Republican presidential candidate, former Massachusetts Gov. Mitt Romney, and his wife Ann celebrates his Florida primary election win. Charles Dharapak/AP
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Mitt Romney cemented his position as the favorite to win the GOP nomination with a first-place finish in Florida Tuesday thanks in no small part to an outside spending group that raised $30 million last year, more than the campaigns of any one of his rivals.

“Restore Our Future” raised nearly $18 million in the second half of 2011 to go with the $12.2 million the group brought in for the first half of the year. The group has spent $17.5 million so far in the primary races, just about double that of pro-Gingrich group “Winning Our Future.” The super PAC has poured millions of dollars into advertising criticizing the former House Speaker.

The investment industry was far and away the most generous donor to the pro-Romney campaign. Donors included included several buddies from his old employer, Bain Capital, who gave a combined $750,000.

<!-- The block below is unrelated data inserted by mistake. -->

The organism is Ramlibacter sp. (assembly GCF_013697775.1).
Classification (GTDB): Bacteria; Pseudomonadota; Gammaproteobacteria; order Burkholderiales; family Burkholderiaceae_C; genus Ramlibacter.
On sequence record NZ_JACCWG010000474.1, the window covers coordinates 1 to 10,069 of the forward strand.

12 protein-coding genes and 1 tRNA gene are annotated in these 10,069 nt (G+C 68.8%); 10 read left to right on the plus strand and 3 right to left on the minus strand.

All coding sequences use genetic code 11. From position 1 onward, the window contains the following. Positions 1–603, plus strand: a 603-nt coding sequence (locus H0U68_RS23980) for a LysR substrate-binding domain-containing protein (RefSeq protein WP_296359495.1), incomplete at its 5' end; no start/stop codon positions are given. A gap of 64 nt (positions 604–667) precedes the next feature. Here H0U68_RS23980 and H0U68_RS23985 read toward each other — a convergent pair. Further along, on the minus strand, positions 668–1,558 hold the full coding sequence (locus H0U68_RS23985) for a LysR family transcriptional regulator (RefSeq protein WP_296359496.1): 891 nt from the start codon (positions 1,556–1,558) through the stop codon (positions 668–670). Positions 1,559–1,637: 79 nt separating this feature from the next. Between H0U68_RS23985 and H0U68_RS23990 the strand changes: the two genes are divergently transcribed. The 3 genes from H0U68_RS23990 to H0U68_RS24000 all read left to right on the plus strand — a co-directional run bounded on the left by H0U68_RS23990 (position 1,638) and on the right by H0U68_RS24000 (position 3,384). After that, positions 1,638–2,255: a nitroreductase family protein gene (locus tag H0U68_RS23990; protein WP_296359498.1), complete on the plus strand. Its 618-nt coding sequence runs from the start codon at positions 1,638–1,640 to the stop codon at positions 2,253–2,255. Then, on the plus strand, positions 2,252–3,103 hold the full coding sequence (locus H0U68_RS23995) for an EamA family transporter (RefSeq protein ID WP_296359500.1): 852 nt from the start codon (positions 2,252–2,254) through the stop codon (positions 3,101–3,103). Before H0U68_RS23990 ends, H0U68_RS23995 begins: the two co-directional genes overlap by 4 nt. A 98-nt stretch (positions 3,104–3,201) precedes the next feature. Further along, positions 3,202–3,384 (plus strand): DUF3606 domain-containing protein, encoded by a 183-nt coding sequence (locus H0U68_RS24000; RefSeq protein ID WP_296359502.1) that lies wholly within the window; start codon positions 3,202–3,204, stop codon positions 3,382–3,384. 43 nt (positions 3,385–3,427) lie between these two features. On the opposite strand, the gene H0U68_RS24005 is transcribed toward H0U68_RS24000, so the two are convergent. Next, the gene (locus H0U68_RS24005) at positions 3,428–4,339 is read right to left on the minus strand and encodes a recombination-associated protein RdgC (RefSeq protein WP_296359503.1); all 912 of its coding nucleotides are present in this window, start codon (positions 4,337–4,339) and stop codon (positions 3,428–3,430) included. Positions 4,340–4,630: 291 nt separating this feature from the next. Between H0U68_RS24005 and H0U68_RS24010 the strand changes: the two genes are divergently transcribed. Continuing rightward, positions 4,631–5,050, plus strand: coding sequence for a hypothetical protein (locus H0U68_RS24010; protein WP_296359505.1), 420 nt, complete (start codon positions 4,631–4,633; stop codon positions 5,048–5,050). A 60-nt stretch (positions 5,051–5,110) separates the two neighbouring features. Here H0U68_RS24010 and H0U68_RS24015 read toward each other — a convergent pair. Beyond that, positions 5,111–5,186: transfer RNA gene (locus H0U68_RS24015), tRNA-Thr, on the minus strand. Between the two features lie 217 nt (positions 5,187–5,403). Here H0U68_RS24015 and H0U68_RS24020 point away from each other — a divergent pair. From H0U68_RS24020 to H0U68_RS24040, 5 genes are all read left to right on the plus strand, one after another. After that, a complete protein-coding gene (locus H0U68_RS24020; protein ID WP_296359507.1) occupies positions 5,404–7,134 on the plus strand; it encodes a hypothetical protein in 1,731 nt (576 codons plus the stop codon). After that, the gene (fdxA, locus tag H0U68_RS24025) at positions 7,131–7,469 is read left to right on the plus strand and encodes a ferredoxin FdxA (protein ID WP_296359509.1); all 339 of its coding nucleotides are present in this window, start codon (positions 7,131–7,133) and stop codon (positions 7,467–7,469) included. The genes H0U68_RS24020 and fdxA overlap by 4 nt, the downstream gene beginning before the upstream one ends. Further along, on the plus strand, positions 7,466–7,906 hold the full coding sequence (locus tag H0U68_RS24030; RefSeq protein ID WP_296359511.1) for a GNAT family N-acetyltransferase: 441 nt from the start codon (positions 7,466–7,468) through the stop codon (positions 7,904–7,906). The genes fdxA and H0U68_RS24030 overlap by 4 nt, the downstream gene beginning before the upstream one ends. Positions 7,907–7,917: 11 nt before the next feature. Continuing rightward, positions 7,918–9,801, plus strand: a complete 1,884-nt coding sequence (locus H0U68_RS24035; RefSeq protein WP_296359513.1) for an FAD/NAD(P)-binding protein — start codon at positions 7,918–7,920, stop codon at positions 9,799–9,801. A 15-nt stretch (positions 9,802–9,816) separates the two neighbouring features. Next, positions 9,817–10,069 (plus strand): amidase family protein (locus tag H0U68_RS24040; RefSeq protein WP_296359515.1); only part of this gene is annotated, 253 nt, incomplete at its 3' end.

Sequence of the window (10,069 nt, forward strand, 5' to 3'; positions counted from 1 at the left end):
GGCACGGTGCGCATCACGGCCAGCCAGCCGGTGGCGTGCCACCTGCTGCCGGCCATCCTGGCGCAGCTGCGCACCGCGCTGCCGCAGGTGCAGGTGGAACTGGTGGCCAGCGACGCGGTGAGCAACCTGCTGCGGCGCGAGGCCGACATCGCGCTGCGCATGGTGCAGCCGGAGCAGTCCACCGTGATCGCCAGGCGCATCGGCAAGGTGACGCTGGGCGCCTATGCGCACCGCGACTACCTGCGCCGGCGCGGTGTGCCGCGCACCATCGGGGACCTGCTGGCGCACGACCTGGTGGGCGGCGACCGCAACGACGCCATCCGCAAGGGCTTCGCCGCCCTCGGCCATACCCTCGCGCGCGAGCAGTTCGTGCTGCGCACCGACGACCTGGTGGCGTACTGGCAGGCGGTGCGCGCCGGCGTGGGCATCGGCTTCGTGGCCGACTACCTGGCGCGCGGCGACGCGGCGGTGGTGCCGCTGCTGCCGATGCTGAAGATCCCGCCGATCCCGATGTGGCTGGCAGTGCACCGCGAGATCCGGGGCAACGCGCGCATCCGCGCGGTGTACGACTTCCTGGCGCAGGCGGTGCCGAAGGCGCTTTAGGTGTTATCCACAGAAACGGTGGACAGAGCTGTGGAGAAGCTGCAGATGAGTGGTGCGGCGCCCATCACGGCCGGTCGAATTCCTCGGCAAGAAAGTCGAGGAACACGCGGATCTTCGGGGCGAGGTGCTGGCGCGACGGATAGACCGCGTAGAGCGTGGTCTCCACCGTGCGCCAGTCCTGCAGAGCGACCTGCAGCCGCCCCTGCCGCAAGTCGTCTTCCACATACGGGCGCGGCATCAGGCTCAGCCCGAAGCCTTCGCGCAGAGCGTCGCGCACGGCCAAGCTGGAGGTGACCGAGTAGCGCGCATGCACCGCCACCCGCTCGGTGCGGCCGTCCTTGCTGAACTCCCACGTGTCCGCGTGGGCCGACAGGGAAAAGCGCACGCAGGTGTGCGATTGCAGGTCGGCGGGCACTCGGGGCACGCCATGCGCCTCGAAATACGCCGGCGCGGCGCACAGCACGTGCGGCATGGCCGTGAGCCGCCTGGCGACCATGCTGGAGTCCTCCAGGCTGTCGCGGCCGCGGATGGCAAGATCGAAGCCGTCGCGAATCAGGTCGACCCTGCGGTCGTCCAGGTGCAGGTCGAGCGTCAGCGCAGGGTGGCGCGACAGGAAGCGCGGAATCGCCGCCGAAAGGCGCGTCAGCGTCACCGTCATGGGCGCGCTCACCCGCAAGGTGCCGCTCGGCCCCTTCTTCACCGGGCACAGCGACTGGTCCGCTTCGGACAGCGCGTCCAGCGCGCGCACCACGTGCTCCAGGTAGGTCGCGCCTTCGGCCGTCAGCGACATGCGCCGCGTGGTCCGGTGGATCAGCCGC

The top donors were Julian Robertson of Tiger Management LLC and Paul Singer of Elliott Management Corp. Both gave $1 million. Robertson is a hedge fund pioneer and wealthy investor. Singer is known for buying other nations’ bad debt and collecting on it for a profit. Rooney Holdings Inc., a Tulsa, Oklahoma, construction company, also gave $1 million.

Chris Shumway of Shumway Capital Management gave $750,000. Bob Perry, a homebuilder whose capacity for giving to GOP causes seems endless, gave the group $500,000.

Restore Our Future was co-founded by Carl Forti, Romney’s 2008 political director. It also employs Charles Spies as treasurer, Romney’s chief financial officer and counsel in 2008.

The organization was created thanks to a Supreme Court ruling that allowed political organizations to collect unlimited amounts from wealthy donors, corporations and labor unions and use those funds to either support or defeat a candidate. These so-called ‘super PACs’ appear poised to play a major role in elections this year.

Aaron Mehta contributed to this report.

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John Dunbar worked for 15 years at the Center for Public Integrity, serving as its CEO from 2016 to 2018.